How Often Should my Piano Be Tuned?

Just as you need to change the oil in your car regularly, regular piano tunings are crucial to the performance of your piano. A piano will go out of tune whether it is played or not.

There are over 200 strings in a piano, which are stretched at high tension across the frame of the soundboard. Various factors, such as temperature, humidity and time will cause the strings and all of the wooden parts of the piano to expand and contract and in-turn cause the piano to go out of tune. In more hot and humid weather, these parts will expand, causing the piano to play sharper than standard pitch. In more cold and dry weather, these parts will contract, causing the piano to play flatter than standard pitch. Unfortunately, to parts of a piano do not all expand and contract at the same rate. This not only causes the piano to go sharp or flat, but it causes the piano to sound out of tune with itself.

Generally it is a good idea to tune your piano 2 times a year to help combat the effects of these temperature and humidity changes. The two most optimal times to have a piano tuning are in the fall, about 2-3 weeks after the heat has been turned on in your house, and in the spring, about 2-3 weeks after the heat has been turned off in your house.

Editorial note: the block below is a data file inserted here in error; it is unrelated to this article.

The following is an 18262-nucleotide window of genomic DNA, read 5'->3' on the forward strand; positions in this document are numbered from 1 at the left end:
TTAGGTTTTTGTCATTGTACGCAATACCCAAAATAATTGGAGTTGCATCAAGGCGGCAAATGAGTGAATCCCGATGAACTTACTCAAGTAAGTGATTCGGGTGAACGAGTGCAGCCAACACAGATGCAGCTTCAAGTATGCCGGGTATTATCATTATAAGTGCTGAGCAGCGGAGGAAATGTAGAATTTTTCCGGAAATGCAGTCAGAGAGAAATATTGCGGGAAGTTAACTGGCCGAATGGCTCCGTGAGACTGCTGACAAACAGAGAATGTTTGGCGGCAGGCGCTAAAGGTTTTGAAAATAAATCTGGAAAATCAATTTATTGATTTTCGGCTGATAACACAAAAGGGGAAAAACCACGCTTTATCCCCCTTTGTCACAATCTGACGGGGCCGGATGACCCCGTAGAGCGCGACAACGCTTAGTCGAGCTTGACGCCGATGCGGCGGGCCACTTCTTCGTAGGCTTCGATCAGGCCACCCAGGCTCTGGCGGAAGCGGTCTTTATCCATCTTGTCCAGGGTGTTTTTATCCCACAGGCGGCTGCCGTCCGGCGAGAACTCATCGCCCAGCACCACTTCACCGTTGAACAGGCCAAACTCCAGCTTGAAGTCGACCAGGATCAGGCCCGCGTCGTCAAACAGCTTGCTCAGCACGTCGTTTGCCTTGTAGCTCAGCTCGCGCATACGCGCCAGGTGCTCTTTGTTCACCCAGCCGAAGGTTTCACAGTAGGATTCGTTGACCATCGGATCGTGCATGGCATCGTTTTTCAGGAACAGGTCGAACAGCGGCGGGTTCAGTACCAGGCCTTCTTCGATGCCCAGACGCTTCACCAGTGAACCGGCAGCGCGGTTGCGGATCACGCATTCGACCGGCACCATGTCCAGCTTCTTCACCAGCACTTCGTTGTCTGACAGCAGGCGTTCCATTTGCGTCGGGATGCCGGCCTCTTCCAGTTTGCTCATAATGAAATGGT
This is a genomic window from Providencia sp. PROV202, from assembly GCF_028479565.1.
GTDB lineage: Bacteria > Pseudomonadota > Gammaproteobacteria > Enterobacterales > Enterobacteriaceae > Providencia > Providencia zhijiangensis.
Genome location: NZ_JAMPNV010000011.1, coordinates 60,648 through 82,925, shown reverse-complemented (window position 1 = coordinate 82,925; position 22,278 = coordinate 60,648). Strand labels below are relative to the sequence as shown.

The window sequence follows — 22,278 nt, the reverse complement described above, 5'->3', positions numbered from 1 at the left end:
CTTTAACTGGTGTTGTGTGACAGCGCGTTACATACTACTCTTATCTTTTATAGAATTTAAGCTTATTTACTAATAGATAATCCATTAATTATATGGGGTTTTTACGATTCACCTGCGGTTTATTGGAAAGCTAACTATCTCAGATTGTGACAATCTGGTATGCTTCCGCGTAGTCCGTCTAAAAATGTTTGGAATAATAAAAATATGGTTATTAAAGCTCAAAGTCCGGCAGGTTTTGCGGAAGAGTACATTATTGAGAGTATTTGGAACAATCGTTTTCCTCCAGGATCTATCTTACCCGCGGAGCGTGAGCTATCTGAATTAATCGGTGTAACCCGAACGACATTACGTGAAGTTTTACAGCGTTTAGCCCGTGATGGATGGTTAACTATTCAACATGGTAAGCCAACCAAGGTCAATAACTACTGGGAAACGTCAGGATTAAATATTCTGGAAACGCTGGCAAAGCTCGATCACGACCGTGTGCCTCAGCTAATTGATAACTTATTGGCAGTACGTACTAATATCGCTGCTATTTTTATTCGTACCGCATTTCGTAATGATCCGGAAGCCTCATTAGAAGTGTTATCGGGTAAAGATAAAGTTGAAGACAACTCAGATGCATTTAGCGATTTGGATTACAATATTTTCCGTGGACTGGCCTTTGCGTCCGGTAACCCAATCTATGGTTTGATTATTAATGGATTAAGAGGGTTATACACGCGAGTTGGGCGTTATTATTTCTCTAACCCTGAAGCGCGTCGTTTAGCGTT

Playing the piano will also cause it to go out of tune. As the piano hammers repeatedly hit the strings of the piano, they will begin to stretch and in-turn begin to play flat. Therefore, pianos that are played more often, such as pianos which are used for teaching, will need to be tuned more than 2 times per year to maintain their proper tune.

While not having your piano tuned regularly will not in itself damage the piano, playing on a piano that is not in proper tune can be very de-motivating for anyone trying to practice on that instrument. It is common to hear children commenting to their parents that their piano at home does not sound or feel as “good” as their teacher’s piano. This is usually more due to the fact that the piano has not been regularly serviced, rather than that the piano at home is an inferior piano. Not having your piano regularly also increases the risk that problems occurring in the piano due to environmental factors will go unnoticed, which could lead to more permanent and costly damage. It is also much more difficult to tune a piano that has not been regularly serviced. Read more about this.

Visit our Caring for Your Piano page for tips on how to maintain better tuning stability in your piano.